There were some pretty startling figures in the media this weekend about how the North has taken a much bigger hit from the recession than the South. This, of course, isn’t a new phenomenon. The social and economic scars of the recessions of the early 1980s and late 1980s, which hit the North far more than the South, can still be seen across the North and Midlands.
Unemployment in the North East now stands at 12 per cent, whereas in the South East, the rate is only 6.4 per cent. The North East also suffers from the highest rate of economic activity, the lowest rate of employment and the highest claimant count (which is more than double the rate in the South East).
Of course, politicians since the war have talked about minimising the North-South divide, but the rhetoric has seldom been matched by results. As I argued in The Guardian a few months ago, the creation of public sector jobs in places such as my home town as Consett did help to alleviate the economic devastation of unemployment.
Nevertheless, the growth of the public sector was only a short term solution and left many towns at risk when Government decided that it had to cut spending (and all three parties went into the last election committed to spending cuts). As pertinently, even after the boom in public sector jobs, the North-South divide in terms of GDP per head, unemployment and worklessness remained as stubborn as ever.
It’s imperative that more is done to create jobs and tackle unemployment in the North. Although public sector jobs are important and valuable, private sector job creation is crucial for the North to have sustainable growth and sustainable jobs in the future.
Although concepts such as the Regional Growth Fund and Local Enterprise Partnerships represent a step in the right direction, it’s clear that more must be done to create sustainable jobs in the North. When Government is making major infrastructure decisions, it should consider how these investment decisions can help regenerate the North. At the same time, the Government should be considering the impact of National Pay Bargaining and an anti development planning system on the North.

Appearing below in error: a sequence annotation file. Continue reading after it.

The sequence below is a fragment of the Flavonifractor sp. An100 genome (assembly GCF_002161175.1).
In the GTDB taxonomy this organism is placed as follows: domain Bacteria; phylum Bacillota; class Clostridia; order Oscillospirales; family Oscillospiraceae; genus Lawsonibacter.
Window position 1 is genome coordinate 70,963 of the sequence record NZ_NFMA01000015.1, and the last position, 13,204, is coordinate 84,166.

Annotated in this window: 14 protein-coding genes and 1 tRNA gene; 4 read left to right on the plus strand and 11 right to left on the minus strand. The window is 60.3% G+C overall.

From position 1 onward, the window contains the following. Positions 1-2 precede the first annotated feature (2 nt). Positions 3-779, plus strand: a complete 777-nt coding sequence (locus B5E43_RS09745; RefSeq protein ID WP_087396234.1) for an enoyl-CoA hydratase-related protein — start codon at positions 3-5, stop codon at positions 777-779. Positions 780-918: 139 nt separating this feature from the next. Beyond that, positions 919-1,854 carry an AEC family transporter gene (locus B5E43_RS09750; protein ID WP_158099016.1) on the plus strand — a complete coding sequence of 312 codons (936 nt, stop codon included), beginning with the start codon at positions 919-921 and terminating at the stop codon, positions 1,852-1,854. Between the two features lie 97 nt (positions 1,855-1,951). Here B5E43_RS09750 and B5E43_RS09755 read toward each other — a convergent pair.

Just as the North-South economic divide remains as stubbornly wide as ever, so does the political divide. A map of England shows that England has become hugely polarised, with Conservatives dominating most of the South and Labour most of the North. As I have said on Platform 10, the Tories must develop a Northern strategy to help turn around their long term decline in the North.
But the issue goes beyond party politics. It is an even bigger issue if parts of the country feel that the Government doesn’t understand the North and people in the North feel that they aren’t being adequately represented or listened to. There’s no Minister for the North East, for example, in the Government and there are no North Eastern MPs or peers in either the Cabinet or the Shadow Cabinet.
All political parties need to be addressing the important question of how to narrow the economic and political North – South divide.